Hooray, you've finished your taxes! Let's complain about them.
There's no wrong way to whine about the U.S tax code, but some of the most popular fine whines are more intertwined than you might think. Consider a few common refrains:
(1) Poor families should pay more income taxes. (The GOP presidential candidates said this.)
(2) The tax code is too complicated. (Everybody says this.)
(3) Tax breaks privilege the rich. (Liberals say this.)
(4) Tax rates are too high. (Conservatives say this.)
These are separate complaints, but I think they're all part of the same story. And that story is tax spending in the federal income tax code.
You can think of the U.S. tax code as mostly comprising two separate tax buckets. The first bucket is payroll taxes. They tend to account for about 40% of government income. It works like this. Everybody on a payroll -- hence the name -- gives up a bit of money to fund dedicated programs like Social Security and Medicare and unemployment benefits. We don't tinker much with payroll taxes because, after all, they're for dedicated programs. (We did, however, recently cut them to stimulate the economy.)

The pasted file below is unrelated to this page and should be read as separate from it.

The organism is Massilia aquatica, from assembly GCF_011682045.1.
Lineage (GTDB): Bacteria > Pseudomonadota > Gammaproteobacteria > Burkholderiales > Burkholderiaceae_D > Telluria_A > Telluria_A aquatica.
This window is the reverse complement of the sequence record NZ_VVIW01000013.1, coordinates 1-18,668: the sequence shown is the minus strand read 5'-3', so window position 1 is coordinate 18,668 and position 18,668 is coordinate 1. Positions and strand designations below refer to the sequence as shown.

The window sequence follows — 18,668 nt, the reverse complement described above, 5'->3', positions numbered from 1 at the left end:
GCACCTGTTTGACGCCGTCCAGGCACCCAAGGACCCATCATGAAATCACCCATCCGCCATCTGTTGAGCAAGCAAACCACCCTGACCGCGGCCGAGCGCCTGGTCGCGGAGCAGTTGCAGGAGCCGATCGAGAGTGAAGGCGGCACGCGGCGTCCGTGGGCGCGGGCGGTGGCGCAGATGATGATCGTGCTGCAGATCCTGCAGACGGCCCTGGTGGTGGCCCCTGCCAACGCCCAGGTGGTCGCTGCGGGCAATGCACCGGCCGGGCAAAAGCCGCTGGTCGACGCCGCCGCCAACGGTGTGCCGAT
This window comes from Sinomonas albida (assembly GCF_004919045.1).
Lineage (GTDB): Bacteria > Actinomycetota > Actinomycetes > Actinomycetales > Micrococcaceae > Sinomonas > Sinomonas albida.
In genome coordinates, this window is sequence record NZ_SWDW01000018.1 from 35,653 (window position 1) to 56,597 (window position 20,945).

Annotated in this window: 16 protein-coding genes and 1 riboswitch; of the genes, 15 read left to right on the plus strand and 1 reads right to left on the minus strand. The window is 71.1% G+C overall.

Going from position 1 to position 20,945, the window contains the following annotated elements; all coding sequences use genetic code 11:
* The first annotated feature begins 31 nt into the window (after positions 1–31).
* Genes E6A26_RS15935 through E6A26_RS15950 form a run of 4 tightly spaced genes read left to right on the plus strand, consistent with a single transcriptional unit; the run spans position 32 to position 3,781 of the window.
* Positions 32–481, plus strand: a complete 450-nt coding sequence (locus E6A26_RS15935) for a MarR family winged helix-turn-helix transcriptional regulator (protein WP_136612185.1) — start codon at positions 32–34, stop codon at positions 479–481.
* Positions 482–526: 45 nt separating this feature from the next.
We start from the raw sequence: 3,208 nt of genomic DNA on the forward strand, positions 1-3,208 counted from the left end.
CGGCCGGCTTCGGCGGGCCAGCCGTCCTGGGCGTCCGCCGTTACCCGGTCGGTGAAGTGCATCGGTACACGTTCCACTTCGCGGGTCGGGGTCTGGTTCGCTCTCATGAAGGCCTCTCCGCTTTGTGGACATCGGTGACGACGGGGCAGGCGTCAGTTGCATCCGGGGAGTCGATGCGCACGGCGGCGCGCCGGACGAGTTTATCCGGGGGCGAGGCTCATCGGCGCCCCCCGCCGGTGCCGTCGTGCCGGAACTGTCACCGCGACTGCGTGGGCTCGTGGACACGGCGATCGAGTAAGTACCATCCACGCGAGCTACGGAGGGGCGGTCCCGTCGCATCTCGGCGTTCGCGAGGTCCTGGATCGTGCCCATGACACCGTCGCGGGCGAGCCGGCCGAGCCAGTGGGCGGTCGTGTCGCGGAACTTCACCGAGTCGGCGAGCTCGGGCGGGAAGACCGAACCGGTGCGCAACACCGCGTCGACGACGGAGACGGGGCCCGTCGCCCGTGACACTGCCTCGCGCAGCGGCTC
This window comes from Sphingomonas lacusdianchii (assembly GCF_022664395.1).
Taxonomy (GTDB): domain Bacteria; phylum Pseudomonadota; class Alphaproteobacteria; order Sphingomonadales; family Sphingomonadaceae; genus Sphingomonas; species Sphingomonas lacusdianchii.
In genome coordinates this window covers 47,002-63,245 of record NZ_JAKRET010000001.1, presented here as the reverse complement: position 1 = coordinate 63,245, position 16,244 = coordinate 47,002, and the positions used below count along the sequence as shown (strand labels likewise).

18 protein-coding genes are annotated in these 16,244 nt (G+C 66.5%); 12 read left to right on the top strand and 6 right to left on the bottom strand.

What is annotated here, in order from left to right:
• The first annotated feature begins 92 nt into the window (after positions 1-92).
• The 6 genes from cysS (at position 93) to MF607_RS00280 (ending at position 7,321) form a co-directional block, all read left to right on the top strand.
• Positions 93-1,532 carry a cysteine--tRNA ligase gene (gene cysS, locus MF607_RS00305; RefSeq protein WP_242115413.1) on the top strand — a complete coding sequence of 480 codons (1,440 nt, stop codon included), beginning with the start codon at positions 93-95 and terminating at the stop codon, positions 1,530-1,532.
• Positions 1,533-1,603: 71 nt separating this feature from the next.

The other "bucket" is federal income taxes. These also account for about 40% of the government. But they don't really fund specific programs. They pay into a general fund that pays for everything from education to defense. But with this tax bucket, we tinker, tinker, tinker all the time to award and punish behavior. This tinkering is expensive. By choosing not to tax employer contributions to medical insurance, the government gave up $130 billion in 2008. By letting families deduct mortgage interest on their homes, we gave up another $90 billion. By paying families credits for their children, we gave up another $30 billion.